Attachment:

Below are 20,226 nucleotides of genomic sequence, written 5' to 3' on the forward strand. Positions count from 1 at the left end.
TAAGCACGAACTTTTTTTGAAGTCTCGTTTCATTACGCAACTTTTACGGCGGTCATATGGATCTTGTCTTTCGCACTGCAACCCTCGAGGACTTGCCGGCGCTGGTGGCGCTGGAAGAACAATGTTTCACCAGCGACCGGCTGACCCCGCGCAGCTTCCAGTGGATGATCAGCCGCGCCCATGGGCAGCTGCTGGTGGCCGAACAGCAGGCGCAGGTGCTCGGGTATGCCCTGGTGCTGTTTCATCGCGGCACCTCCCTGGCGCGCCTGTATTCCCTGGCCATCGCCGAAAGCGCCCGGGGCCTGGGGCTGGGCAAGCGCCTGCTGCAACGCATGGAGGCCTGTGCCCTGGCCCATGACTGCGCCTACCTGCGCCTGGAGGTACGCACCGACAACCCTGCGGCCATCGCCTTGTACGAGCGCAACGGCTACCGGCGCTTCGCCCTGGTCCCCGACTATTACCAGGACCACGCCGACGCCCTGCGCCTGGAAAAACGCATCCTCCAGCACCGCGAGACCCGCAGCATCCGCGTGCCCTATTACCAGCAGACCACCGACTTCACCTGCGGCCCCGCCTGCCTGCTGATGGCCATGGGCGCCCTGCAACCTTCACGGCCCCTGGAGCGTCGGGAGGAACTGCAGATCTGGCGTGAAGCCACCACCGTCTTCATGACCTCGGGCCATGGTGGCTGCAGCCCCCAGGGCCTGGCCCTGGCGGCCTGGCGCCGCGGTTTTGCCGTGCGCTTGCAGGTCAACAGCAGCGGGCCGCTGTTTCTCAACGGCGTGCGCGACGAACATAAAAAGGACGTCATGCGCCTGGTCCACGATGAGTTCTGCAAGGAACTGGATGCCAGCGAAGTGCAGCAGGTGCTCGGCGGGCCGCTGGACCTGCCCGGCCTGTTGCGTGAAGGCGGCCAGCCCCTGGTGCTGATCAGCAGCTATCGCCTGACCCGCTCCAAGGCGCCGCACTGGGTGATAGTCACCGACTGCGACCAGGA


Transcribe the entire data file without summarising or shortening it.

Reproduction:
Below are 20,226 nucleotides of genomic sequence, written 5' to 3' on the forward strand. Positions count from 1 at the left end.
TAAGCACGAACTTTTTTTGAAGTCTCGTTTCATTACGCAACTTTTACGGCGGTCATATGGATCTTGTCTTTCGCACTGCAACCCTCGAGGACTTGCCGGCGCTGGTGGCGCTGGAAGAACAATGTTTCACCAGCGACCGGCTGACCCCGCGCAGCTTCCAGTGGATGATCAGCCGCGCCCATGGGCAGCTGCTGGTGGCCGAACAGCAGGCGCAGGTGCTCGGGTATGCCCTGGTGCTGTTTCATCGCGGCACCTCCCTGGCGCGCCTGTATTCCCTGGCCATCGCCGAAAGCGCCCGGGGCCTGGGGCTGGGCAAGCGCCTGCTGCAACGCATGGAGGCCTGTGCCCTGGCCCATGACTGCGCCTACCTGCGCCTGGAGGTACGCACCGACAACCCTGCGGCCATCGCCTTGTACGAGCGCAACGGCTACCGGCGCTTCGCCCTGGTCCCCGACTATTACCAGGACCACGCCGACGCCCTGCGCCTGGAAAAACGCATCCTCCAGCACCGCGAGACCCGCAGCATCCGCGTGCCCTATTACCAGCAGACCACCGACTTCACCTGCGGCCCCGCCTGCCTGCTGATGGCCATGGGCGCCCTGCAACCTTCACGGCCCCTGGAGCGTCGGGAGGAACTGCAGATCTGGCGTGAAGCCACCACCGTCTTCATGACCTCGGGCCATGGTGGCTGCAGCCCCCAGGGCCTGGCCCTGGCGGCCTGGCGCCGCGGTTTTGCCGTGCGCTTGCAGGTCAACAGCAGCGGGCCGCTGTTTCTCAACGGCGTGCGCGACGAACATAAAAAGGACGTCATGCGCCTGGTCCACGATGAGTTCTGCAAGGAACTGGATGCCAGCGAAGTGCAGCAGGTGCTCGGCGGGCCGCTGGACCTGCCCGGCCTGTTGCGTGAAGGCGGCCAGCCCCTGGTGCTGATCAGCAGCTATCGCCTGACCCGCTCCAAGGCGCCGCACTGGGTGATAGTCACCGACTGCGACCAGGA